Construction Law Update: Iowa Court of Appeals Strengthens Defenses Against Liquidated-Damages Claims


On July 27, 2016, the Iowa Court of Appeals issued a decision in Carroll v. REO, L.L.C., 2016 Iowa App. LEXIS 735 (Iowa Ct. App. 2016) that strengthens contractors’ potential defenses against liquidated-damages claims. Although the case is set in the context of a dispute between a realty company and a realtor, the ruling is applicable to the construction context. 

Iowa law enforces liquidated-damages clauses so long as they do not constitute a penalty. In general, a liquidated-damages clause is a penalty if it fixes an unreasonably large amount of liquidated damages. In determining whether a clause is a penalty, Iowa courts focus on the following two factors: (1) the anticipated or actual loss caused by the breach; and (2) the difficulty of proof of loss. Rohlin Constr. Co. v. Hinton, 476 N.W.2d 78, 80 (Iowa 1991). Typically, courts have found a liquidated-damages amount “reasonable to the extent that it approximates the loss anticipated at the time of the making of the contract, even though it may not approximate the actual loss.” Aurora Bus. Park Assocs., L.P. v. Michael Albert, Inc., 548 N.W.2d 153, 155 (Iowa 1996). As a result, courts traditionally have not focused on the actual amount of loss suffered but instead on the anticipated loss at the time the parties entered into the contract.  The Carroll case bucks that tradition and holds that courts should focus on both.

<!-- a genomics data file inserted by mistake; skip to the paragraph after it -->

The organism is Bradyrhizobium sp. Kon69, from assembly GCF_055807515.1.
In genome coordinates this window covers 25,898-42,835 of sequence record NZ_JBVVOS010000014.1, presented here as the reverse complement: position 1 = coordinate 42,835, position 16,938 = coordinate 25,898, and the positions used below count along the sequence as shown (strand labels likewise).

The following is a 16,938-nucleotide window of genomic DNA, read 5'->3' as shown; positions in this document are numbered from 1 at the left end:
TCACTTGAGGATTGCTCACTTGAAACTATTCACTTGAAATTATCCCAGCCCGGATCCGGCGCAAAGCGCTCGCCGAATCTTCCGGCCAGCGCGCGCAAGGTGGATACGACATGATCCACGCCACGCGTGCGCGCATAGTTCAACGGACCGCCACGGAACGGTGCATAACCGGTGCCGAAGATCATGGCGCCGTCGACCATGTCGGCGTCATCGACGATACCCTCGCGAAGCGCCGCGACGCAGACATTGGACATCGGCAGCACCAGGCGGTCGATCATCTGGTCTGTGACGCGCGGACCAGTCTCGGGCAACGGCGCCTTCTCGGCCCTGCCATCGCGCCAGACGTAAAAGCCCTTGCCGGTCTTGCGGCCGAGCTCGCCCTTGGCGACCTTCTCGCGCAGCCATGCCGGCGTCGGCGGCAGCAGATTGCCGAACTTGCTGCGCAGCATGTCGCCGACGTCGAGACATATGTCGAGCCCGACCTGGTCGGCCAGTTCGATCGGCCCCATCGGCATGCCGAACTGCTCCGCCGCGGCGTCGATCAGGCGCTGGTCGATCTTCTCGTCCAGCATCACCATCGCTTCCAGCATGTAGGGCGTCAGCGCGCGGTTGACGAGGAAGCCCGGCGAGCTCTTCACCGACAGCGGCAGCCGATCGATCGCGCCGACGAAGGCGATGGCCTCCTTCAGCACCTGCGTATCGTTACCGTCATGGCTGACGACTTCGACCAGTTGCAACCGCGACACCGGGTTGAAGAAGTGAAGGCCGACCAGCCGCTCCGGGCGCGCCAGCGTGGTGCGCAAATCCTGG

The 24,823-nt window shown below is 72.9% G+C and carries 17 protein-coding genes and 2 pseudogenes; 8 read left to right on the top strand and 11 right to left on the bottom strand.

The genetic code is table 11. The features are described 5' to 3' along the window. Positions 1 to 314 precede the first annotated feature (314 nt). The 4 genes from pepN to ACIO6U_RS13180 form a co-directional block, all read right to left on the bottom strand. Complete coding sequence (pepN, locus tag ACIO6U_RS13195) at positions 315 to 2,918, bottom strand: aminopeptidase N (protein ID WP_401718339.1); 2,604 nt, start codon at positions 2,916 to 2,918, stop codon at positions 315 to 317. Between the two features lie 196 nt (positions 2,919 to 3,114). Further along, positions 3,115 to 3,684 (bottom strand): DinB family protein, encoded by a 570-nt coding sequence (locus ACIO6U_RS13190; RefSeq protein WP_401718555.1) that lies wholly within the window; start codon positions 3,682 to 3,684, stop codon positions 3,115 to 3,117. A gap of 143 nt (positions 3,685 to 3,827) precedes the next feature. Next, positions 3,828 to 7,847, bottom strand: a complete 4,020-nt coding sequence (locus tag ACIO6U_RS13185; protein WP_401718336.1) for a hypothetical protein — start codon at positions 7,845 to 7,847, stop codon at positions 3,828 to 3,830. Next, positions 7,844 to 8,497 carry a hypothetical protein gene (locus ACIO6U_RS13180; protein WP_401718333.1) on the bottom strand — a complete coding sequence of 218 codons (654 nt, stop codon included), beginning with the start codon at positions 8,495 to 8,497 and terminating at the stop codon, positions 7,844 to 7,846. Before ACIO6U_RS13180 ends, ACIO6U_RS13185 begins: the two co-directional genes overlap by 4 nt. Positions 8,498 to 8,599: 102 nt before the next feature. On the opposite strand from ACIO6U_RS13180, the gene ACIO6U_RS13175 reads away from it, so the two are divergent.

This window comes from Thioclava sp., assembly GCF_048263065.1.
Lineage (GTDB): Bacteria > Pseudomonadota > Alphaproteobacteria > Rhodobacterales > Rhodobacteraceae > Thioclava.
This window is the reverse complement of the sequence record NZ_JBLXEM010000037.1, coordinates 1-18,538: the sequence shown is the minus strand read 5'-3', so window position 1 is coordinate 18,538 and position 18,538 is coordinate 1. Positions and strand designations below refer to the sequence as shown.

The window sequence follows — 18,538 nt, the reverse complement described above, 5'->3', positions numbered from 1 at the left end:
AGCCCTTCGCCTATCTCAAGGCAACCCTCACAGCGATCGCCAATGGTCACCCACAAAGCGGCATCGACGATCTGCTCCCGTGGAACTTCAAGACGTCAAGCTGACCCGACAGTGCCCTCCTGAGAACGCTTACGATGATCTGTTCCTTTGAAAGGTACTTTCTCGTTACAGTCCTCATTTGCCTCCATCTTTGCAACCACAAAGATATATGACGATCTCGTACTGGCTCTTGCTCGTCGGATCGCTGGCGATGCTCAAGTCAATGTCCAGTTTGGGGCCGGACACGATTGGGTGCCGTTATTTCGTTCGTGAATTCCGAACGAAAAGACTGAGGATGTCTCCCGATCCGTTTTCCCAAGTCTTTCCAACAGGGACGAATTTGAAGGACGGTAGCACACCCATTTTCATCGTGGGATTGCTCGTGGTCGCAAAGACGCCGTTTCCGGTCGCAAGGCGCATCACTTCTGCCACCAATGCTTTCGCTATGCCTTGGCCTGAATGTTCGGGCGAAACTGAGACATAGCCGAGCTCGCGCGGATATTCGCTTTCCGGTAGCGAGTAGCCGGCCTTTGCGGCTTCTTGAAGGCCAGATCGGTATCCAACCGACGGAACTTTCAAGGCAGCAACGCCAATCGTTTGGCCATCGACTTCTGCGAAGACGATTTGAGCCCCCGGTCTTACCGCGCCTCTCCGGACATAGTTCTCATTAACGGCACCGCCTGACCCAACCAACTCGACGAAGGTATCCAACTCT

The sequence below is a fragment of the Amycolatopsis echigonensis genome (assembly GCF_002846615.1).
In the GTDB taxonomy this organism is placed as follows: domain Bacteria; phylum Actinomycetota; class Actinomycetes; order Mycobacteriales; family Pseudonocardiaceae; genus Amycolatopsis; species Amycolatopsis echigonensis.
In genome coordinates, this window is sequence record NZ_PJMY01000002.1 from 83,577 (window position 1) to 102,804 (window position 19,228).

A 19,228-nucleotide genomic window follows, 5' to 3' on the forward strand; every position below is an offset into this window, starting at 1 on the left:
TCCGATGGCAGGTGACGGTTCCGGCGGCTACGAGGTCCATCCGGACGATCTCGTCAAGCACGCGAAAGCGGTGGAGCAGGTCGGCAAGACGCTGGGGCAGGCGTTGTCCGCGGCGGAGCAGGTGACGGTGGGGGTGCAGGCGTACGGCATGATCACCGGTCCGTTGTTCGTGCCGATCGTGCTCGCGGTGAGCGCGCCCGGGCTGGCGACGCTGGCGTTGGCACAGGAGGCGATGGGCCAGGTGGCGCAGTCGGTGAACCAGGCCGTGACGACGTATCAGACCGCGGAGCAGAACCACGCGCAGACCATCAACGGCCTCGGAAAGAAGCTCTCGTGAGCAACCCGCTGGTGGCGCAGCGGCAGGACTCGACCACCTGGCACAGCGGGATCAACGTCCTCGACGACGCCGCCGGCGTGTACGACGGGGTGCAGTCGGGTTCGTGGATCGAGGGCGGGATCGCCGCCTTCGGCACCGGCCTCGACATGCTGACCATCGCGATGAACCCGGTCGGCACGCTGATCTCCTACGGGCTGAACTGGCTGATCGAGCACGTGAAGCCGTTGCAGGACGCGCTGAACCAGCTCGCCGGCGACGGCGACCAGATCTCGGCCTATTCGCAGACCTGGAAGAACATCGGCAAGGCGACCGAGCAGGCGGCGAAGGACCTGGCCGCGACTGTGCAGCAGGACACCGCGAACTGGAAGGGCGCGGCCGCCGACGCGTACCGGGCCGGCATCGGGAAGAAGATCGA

In Carroll, a realtor sought to have declared unenforceable a liquidated-damages clause in an independent-contractor agreement with a realty company. The district court declared the clause an unenforceable penalty, and the realty company appealed. On appeal, the realty company argued that the “district court erred in comparing the liquidated damages to actual provable losses rather than to the anticipated loss at the time of the contract.” The Iowa Court of Appeals rejected that argument and concluded that the district court properly “considered both the anticipated and actual losses, noting ‘the record contains insufficient evidence to establish what the anticipated or actual losses would be’ and thus ‘[t]he evidence did not establish that [the liquidated damages] bore a reasonable relationship to the anticipated losses or actual losses.’” Carroll, 2016 Iowa App. LEXIS 735, at *10. The Court of Appeals stressed that “[e]ven, as here, where the contract calls for liquidated damages, ‘[a] party is not entitled to use the breach to better its position by recovering damages not actually suffered.’” Id. at *6.  The Court of Appeals, therefore, agreed that the clause was an unenforceable penalty. 

The Carroll case is an important and valuable tool that contractors should utilize in defending against owners’ liquidated-damages claims. It provides contractors with a potentially valid defense when the amount of liquidated damages is not reasonably proportional to the actual loss suffered by the owner. The Carroll case, however, may not be the last word on this issue. The Iowa Supreme Court, as the highest court in the State, will have the last say. But until and unless the Supreme Court issues a decision contrary to Carroll, contractors should definitely utilize the Carroll case. 

For further information, contact Steve Marso by email or call 515-288-6041.

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